Nixon said when he arrived at the company he was "inspired by the engaging charisma, strength and natural acting instincts of Jon".

"He soon became an integral part of my work and was involved in most of my creations. Most memorable will always be his incredibly powerful and unforgettable Heathcliff opposite Charlotte Talbot's Cathy. It was an inspired and privileged moment for me as a choreographer," he said.

Image copyright Twitter

Dancer Carlos Acosta paid tribute to Ollivier on Twitter and New Adventures tweeted that fans could send their condolences to his family via them.

Image copyright Twitter

Robert Nicholson, senior lecturer in dance at the University of East London, who saw Ollivier in The Car Man, said he had "a really strong stage presence".

"He was a fantastic performer who really commanded the space," he said. "And he was quite interesting to watch because there was a strong masculinity about him and yet a sensitivity in his performance. So it's a real loss for British dance."

The Department for Culture, Media and Sport added: "Our condolences go out to the family and friends of Jonathan Ollivier, a talented and powerful dancer."

  • Jonathan Ollivier was a ballet dancer for more than 18 years.
  • He grew up in Northampton and at 16 he studied at The Rambert Dance School.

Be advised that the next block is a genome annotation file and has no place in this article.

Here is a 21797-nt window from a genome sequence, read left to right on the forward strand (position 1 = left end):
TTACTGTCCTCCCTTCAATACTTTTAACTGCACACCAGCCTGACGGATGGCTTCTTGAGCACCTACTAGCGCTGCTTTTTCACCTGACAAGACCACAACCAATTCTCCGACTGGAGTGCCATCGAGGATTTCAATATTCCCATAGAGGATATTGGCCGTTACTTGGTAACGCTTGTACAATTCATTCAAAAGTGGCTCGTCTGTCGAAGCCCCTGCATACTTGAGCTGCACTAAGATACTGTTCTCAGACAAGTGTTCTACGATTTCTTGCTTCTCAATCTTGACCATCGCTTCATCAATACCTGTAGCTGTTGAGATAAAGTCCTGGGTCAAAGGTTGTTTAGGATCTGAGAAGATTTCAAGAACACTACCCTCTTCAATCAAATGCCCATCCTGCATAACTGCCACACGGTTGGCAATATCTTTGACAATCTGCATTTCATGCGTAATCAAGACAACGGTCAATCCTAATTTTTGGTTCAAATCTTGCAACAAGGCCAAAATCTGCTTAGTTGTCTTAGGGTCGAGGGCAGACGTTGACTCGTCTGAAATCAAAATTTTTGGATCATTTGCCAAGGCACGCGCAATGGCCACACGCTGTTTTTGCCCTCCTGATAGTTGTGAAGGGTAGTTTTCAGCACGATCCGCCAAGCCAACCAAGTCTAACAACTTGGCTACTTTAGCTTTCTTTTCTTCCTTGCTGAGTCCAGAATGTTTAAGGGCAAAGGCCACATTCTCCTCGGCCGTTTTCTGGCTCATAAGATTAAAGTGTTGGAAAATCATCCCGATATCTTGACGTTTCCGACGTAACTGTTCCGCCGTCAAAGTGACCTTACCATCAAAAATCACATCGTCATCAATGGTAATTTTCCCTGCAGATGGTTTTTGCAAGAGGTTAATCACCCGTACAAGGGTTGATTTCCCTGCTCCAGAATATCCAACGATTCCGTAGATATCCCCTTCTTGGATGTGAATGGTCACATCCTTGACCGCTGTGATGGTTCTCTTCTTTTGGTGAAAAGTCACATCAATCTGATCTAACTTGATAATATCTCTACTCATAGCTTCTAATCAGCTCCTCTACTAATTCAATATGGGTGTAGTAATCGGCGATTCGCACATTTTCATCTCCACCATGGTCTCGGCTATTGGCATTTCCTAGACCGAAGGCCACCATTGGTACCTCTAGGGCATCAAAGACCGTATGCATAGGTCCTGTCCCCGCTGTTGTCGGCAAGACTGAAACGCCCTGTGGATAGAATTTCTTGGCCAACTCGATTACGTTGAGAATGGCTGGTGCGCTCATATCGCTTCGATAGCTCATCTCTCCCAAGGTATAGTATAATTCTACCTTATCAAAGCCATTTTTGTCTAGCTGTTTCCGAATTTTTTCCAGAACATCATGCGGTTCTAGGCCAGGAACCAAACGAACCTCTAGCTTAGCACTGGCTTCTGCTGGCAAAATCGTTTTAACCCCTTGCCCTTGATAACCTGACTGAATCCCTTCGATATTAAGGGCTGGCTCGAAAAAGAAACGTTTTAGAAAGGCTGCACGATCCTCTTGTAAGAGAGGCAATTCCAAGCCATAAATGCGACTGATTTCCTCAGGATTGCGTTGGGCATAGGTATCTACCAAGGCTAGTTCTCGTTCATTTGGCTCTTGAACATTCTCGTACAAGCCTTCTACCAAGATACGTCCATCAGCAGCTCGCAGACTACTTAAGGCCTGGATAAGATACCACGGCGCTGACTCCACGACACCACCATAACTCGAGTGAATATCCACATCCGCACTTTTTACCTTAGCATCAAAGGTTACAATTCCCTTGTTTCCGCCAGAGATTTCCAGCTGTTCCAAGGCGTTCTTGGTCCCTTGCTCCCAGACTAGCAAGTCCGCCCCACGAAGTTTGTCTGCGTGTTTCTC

• He started his professional career in South Africa at Cape Town City Ballet.
  • In 1999, Ollivier joined The National Ballet Theatre (now called Northern Ballet), spending eight years there playing Heathcliff in David Nixon's Wuthering Heights and Death in Birgit Scherzer's Requiem.
  • He played Stanley in A Streetcar Named Desire and Hyde in Jekyll and Hyde.
  • Ollivier spent two years in Canada as Principal dancer at the Alberta Ballet Company.
  • He worked with Matthew Bourne on his Play Without Words and danced the role of the lead Swan/Stranger in Swan Lake.
  • He was awarded an honorary fellowship to the Dance Critics Circle and nominated by them as best young dancer in 2003 and best male dancer 2004.
  • He was also nominated for outstanding young male artist in the National Dance Awards in 2002 and best male dancer in National Dance Awards in 2003.
  • He was awarded an honorary fellowship from the University of Northampton in 2006.
  • Olivier garnered four and five star reviews and was described as "a strong partner, fine actor and a dancer of extraordinary physical and emotional intensity".
  • He had two sons.

Ollivier recently told the BBC how he got into dance.

"I've got three sisters that used to go dancing and, one day, one of the teachers asked my mum if she wanted to leave me to do a class so that she could go off and do some shopping.

"I ended up staying and that was it really. It wasn't anything that I'd seen on TV and thought, 'that's what I want to do', it was actually doing a class that got me hooked. I loved it from the first one I did. I just knew that's what I wanted to do.

"I think a lot of guys' stories are like Billy Elliot's and that's why the film did so well."

"Most of us come from places where people wouldn't normally go off and do dance. We come from council estates and wanted to do ballet.

"There's nothing wrong with that but you still have to deal with the consequences of the fact that's not normal for a lot of people" .